Welcome to the Jumble Drome
I was simply following Garry’s advice. I showed up, queued up, paid up and wandered in. So far, so good. I had a list too: two tyres, inner tube, 1980s handlebar grips,old style pedals and a bolt for a mudguard. Like I say, I was following Garry’s advice.
That’s where it ended. My new found impetus to make progress on my renovation projects ran aground. Garry’s advice involved being focussed but I just got carried away.
Bike jumbles are easy places to get carried away in.
Mistake 1: I took the kids, which was great fun but, as all parents know, shopping with a 9-year-old and a 7-year-old will test anyone’s powers of concentration.
Mistake 2: Going with some friends. Again, they made it fun but if you’re in a bike jumble, and happen to know a little about bikes, your mates ask you questions. I’m a bloke and can only do one thing at a time.
Mistake 3: Being far too easily distracted. OK, so I’m busily blaming my kids and my mates. Of course the truth is that it’s all down to me but if you take Aladdin to Aladdin’s cave he’s going to get sidetracked. I was dragged off in pursuit of all manner of velo trinkets and baubles. That was me – a kid in a sweet shop.
So what sidetracked me? Pretty much everything. From the free cake at the stall next to the tea counter to a fully working miniature model bike it was utter submergence in everything bike. Fascination was at every turn!
I managed to buy a set of bike cleaning brushes. They weren’t on my list. A load of back issues of Cyclist magazine. Not on my list. Some lights for the kids’ bikes, a really cool little book and a couple of comedy cycling caps for the kids. You guessed it, these too were absent from the now increasingly redundant list.
In fact, the only thing I bought that I actually meant to buy was a pair of old style pedals for a project I’m doing as a favour for a friend.
Is this a good return on time invested? Get real! To measure the success or failure of a trip to the bike jumble by the number of items ticked off a list is to rather miss the point. The real story isn’t told through what you bought or didn’t buy. It’s far more about the experience. It’s about the curiosity, the inspiration, the people and just having a laugh.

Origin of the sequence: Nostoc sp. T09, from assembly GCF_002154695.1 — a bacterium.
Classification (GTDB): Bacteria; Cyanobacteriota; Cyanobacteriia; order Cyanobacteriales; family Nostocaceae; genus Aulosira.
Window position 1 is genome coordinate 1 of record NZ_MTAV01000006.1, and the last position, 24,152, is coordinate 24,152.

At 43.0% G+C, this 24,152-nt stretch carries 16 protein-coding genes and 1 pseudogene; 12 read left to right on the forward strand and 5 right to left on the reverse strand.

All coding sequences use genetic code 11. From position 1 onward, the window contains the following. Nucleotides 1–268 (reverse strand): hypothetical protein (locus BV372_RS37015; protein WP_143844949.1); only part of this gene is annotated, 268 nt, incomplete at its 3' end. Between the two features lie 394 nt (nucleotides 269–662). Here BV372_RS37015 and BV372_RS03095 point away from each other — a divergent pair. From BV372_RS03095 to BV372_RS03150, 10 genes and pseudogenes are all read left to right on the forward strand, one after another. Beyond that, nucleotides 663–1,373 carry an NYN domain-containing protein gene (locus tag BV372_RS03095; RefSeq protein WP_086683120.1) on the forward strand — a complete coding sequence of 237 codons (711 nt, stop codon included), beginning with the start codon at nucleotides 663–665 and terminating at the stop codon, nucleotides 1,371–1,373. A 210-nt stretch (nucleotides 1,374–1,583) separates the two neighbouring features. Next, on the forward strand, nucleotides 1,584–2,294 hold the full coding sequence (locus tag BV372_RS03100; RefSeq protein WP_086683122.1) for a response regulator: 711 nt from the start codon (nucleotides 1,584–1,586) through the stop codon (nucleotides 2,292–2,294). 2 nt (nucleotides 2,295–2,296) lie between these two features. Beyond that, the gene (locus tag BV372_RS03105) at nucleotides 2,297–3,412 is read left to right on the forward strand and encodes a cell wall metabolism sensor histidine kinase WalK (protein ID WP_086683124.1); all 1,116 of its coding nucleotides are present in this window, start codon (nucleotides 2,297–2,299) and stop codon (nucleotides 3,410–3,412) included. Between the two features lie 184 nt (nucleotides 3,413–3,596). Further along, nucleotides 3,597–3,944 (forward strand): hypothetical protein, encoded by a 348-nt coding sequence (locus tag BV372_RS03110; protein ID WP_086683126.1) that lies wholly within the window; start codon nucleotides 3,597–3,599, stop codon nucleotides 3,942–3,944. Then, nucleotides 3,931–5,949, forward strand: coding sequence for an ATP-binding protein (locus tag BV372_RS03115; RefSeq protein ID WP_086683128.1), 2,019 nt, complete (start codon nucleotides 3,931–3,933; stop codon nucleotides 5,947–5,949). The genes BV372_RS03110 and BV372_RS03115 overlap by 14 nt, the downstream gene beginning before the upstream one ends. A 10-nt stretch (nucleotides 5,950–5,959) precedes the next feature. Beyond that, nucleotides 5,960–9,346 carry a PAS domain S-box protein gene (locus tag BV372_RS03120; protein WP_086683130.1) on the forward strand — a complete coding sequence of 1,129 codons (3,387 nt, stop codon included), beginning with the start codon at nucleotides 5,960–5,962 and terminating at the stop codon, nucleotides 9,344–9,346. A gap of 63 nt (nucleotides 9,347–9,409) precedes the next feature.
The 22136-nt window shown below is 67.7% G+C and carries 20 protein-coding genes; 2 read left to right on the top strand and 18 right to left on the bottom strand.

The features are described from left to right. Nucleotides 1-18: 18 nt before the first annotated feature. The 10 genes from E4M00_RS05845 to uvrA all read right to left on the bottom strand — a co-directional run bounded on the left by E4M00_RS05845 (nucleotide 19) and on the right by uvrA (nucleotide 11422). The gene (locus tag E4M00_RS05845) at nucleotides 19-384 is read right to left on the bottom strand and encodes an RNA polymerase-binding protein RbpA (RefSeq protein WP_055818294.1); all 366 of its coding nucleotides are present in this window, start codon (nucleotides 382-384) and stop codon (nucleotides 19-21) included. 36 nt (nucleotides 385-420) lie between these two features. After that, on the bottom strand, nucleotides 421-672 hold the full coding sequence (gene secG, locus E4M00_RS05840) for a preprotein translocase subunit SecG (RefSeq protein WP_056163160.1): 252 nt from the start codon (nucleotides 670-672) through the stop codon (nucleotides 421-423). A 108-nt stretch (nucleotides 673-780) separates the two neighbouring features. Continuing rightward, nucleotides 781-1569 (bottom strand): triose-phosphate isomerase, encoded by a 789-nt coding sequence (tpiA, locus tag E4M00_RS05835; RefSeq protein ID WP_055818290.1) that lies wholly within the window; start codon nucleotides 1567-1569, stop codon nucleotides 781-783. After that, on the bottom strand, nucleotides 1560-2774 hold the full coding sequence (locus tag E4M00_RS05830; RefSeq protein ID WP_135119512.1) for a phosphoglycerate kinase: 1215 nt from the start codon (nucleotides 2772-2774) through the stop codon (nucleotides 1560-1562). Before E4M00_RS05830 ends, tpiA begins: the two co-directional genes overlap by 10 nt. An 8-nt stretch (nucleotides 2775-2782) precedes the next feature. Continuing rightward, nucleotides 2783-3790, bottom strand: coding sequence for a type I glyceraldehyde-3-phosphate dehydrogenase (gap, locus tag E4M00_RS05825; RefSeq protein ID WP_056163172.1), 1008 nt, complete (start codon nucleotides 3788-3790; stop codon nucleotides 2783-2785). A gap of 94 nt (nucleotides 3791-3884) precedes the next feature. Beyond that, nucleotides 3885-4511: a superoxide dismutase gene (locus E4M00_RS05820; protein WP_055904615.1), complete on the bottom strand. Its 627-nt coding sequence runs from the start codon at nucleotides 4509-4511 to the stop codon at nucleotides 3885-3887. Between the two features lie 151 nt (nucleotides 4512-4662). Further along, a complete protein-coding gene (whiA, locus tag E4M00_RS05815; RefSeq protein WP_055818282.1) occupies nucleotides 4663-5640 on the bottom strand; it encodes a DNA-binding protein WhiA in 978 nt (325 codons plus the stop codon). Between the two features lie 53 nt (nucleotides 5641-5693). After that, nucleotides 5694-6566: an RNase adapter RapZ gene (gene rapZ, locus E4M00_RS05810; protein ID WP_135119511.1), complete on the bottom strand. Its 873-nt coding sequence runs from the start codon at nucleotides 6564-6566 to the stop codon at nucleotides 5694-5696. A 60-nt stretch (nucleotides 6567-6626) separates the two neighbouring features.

The venue for the Manchester Jumble doesn’t hurt either. Held on the inside of the track at the National Cycling Centre velodrome, it is in one of those places that you only get to experience once in a while. A space you normally only see on the telly. We loved it. The kids loved watching junior club riders ride round the track and are now converts. My youngest lad is now counting down the days to his 9th birthday when I’ve promised him a session on the track.
Their excitement became infectious. It infected me, not least of all when I saw a genuine, real-life Grifter XL. Yes I’m showing my age but anyone in their early 40s will have either had, or known someone who had, a Raleigh Grifter. I spent hours scrambling in our local woods on mine. I’m sure we all did. Dusty and sightly rusty, it had lost none of its charm. It was like 1979 all over again.
I was sorely tempted but for once exercised what was left of my will power. My kids already have far better bikes, they are much lighter and have gears, they are also comparatively much cheaper than mine ever was but despite all of this I couldn’t help but think that the intervening 35 years has not been kind to childhood. Who goes scrambling these days? It’s how I learned how to truly handle a bike and these skills have since enabled me to get out of numerous tricky spots using nothing but instinct and intuition. My kids spend way too much time indoors and I think their lives are poorer as a result. They’re too often wrapped up in cotton wool, protected from busy roads and bad men. I resolved to take them to woods, get muddy and probably grazed knees. Didn’t do me any harm.
The problem most non-cyclists face is that they don’t think they need another bike. Well, hot on my heels friend number one applied the formula for the number of bikes one requires with some style. The formula is defined in the cyclists’ bible, The Rules, and reads as follows:
Number of bikes required = n+1 (where n = the number of bikes you currently own).
My friend had seen a classic French 60s child’s Peugeot town bike that would be perfect for her little girl. Vintage things are all the rage these days and what could be cooler for a West Didsbury 10-year-old than their very own vintage steed? A quick mechanical check and well natured haggle later she paid £50 for it.
Friend number two then followed suit after spying a vintage Coventry Eagle she wanted as a hack around town. Similar mechanical checks and haggling followed with the same result.
The bikes are both brilliant and great value. They are fully working pieces of vintage cycling style with two very proud new owners. How many other things – that are worth keeping – can you get for £50?
We left having experienced bike heaven. They had their bikes while I had a bag of curiosities I hadn’t planned to get and a redundant shopping list. As I left I couldn’t help but think that Garry would be disappointed in me.
By Andy Groves
You can follow Andy via twitter and instagram @riding_north
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